2
$\begingroup$

I am getting a bit confused about setting up the Lagrangian in intertemporal constrained optimization problems. The confusion is as to when is the one-period budget constraint multiplied by the discount factor Beta and/or when is it included in the summation? Here is what I mean. In this first example:

Example 1

the constraint is not multiplied by Beta, nor part of the summation. Now, in example 2:

Example 2

the constraint is multiplied by the discount factor Beta and part of the intertemporal summation. Why this difference? Aren't the two cases pretty much equal, both maximizing subject to one-period constraints? The only difference I see is when the interest rate on the assets is realized, but that should not matter I believe(?) I also found a third case (will upload an image later if I find it) in which the one-period constraint is summed up intertemporally, but not discounted by Beta. So to conclude: what is the rule here? What am I missing?

EDIT:

By looking at the FOCs that follow example 1, it becomes clear that the author means the Lagrange Multiplier to be part of the summation, but not discounted by Beta. This is clear from the following:

Focs_Example1

So this really looks to me like a different formulation to the second example. The "funny" thing, however, is that in both cases you get the same result (i.e. the same Euler Equation).

$\endgroup$
  • 2
    $\begingroup$ Hi, Welcome to Economics SE! we have a policy regarding homework questions where users must demonstrate effort using text, markdown syntax and/or images space provided in the text of his question submission for the site. Using only images as proof of work is insufficient. for more details see:economics.meta.stackexchange.com/questions/1465/… $\endgroup$ – EconJohn Aug 13 '18 at 18:29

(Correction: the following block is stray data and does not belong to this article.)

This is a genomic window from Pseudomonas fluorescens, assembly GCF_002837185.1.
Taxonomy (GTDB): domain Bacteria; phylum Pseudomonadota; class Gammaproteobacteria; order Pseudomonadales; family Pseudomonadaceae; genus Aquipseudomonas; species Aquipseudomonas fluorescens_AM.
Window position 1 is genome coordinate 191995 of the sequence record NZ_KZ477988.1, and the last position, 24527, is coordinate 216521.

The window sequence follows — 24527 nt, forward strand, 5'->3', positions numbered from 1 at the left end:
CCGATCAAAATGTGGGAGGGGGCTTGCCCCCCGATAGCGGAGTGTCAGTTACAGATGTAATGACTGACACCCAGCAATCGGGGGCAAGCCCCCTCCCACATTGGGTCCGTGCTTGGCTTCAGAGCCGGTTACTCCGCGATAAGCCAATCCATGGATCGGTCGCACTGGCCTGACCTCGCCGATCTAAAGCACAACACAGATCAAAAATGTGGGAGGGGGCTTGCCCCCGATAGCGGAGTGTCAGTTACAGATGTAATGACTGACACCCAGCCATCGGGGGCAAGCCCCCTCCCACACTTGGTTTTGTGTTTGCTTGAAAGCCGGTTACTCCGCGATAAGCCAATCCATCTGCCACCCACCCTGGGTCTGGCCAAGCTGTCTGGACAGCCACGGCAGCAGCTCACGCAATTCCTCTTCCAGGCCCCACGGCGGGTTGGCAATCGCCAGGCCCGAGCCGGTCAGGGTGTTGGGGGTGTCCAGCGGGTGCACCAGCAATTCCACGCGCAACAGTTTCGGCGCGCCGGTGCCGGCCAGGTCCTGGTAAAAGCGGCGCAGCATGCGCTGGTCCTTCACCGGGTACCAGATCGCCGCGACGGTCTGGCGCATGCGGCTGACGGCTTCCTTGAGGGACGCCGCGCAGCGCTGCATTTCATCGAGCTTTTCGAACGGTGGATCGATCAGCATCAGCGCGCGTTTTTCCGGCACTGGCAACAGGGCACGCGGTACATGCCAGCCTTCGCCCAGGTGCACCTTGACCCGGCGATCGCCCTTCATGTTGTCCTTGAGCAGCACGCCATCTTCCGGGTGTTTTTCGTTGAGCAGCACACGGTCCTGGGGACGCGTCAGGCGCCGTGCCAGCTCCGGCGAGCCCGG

• $\begingroup$ I'm fairly certain that in the first example, the constraint should be part of the summation. There's enough ambiguity in the notation for you to interpret what's written to mean this. Of course, it's better to be explicit by putting in parenthesis, as in your last example. $\endgroup$ – Theoretical Economist Aug 13 '18 at 22:42
1
$\begingroup$

The constraint is part of the objective function in each period. So, naturally it is subject to discounting, and so it must "be multiplied by beta".

So the fist setup above is wrong (or just a typo: one should check whether in the specific publication the solution given follows the above image or in reality it implies that the constraint is multiplied by beta).

The "third case" the OP mentions in his post is a different matter. There we "compact" the constraint into one, so here they are outside the sum and the intertemporal discounting, with the understanding that the single multiplier is a present-value multiplier in this case. This is ok, it is done for example on certain macroeconomic models related to optimal taxation.

$\endgroup$

Your Answer

By clicking “Post Your Answer”, you agree to our terms of service, privacy policy and cookie policy

Not the answer you're looking for? Browse other questions tagged or ask your own question.